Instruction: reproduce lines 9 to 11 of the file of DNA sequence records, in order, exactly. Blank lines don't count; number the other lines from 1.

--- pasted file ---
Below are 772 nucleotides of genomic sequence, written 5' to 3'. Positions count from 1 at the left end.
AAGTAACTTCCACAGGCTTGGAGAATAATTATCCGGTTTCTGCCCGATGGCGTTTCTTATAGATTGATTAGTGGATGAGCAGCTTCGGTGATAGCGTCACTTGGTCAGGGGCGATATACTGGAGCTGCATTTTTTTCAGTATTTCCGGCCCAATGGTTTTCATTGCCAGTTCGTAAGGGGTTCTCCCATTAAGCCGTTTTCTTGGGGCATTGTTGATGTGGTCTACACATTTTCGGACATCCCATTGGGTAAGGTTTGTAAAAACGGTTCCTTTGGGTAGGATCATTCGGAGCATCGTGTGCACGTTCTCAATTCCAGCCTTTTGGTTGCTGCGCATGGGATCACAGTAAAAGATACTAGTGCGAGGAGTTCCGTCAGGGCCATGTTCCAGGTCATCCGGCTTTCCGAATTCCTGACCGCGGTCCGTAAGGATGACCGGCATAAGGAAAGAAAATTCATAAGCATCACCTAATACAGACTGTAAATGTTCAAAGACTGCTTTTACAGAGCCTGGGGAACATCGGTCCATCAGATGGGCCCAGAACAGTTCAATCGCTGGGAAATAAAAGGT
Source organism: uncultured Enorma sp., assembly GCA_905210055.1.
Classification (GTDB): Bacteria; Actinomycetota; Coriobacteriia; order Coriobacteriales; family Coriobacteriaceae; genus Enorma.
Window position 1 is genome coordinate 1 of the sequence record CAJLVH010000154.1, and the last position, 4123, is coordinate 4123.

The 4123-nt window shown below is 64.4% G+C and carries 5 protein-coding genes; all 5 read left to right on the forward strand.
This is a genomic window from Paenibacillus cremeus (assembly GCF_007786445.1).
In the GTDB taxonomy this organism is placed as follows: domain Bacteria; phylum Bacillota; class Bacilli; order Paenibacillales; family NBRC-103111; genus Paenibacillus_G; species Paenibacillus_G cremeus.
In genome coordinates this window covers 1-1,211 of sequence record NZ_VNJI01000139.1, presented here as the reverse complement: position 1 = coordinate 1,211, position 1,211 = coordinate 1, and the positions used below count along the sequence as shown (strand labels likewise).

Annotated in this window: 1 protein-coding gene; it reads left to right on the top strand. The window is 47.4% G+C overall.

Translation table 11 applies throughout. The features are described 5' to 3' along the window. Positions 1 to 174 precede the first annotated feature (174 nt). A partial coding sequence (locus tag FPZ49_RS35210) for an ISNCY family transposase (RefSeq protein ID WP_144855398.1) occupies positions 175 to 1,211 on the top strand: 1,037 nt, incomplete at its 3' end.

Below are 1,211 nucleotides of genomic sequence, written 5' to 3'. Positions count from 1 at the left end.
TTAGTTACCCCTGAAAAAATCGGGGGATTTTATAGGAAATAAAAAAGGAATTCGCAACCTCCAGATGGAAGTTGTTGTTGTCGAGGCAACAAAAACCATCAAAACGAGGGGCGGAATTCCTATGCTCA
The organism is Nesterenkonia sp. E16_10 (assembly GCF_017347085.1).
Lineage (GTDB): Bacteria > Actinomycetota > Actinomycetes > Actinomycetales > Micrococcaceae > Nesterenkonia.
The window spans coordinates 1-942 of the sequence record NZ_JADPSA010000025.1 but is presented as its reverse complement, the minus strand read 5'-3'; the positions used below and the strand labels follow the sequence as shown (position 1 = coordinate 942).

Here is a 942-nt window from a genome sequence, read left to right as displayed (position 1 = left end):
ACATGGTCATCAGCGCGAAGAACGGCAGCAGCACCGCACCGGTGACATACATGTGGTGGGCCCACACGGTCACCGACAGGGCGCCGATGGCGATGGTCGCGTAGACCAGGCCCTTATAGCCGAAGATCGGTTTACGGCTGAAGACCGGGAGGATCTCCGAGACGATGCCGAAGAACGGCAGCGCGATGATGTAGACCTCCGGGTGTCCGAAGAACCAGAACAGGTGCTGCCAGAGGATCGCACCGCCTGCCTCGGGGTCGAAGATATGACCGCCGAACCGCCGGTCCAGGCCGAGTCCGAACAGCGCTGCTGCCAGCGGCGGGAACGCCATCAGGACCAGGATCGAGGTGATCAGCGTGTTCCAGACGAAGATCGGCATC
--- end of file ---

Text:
In genome coordinates this window covers 1-1,211 of sequence record NZ_VNJI01000139.1, presented here as the reverse complement: position 1 = coordinate 1,211, position 1,211 = coordinate 1, and the positions used below count along the sequence as shown (strand labels likewise).

Annotated in this window: 1 protein-coding gene; it reads left to right on the top strand. The window is 47.4% G+C overall.

Translation table 11 applies throughout. The features are described 5' to 3' along the window. Positions 1 to 174 precede the first annotated feature (174 nt). A partial coding sequence (locus tag FPZ49_RS35210) for an ISNCY family transposase (RefSeq protein ID WP_144855398.1) occupies positions 175 to 1,211 on the top strand: 1,037 nt, incomplete at its 3' end.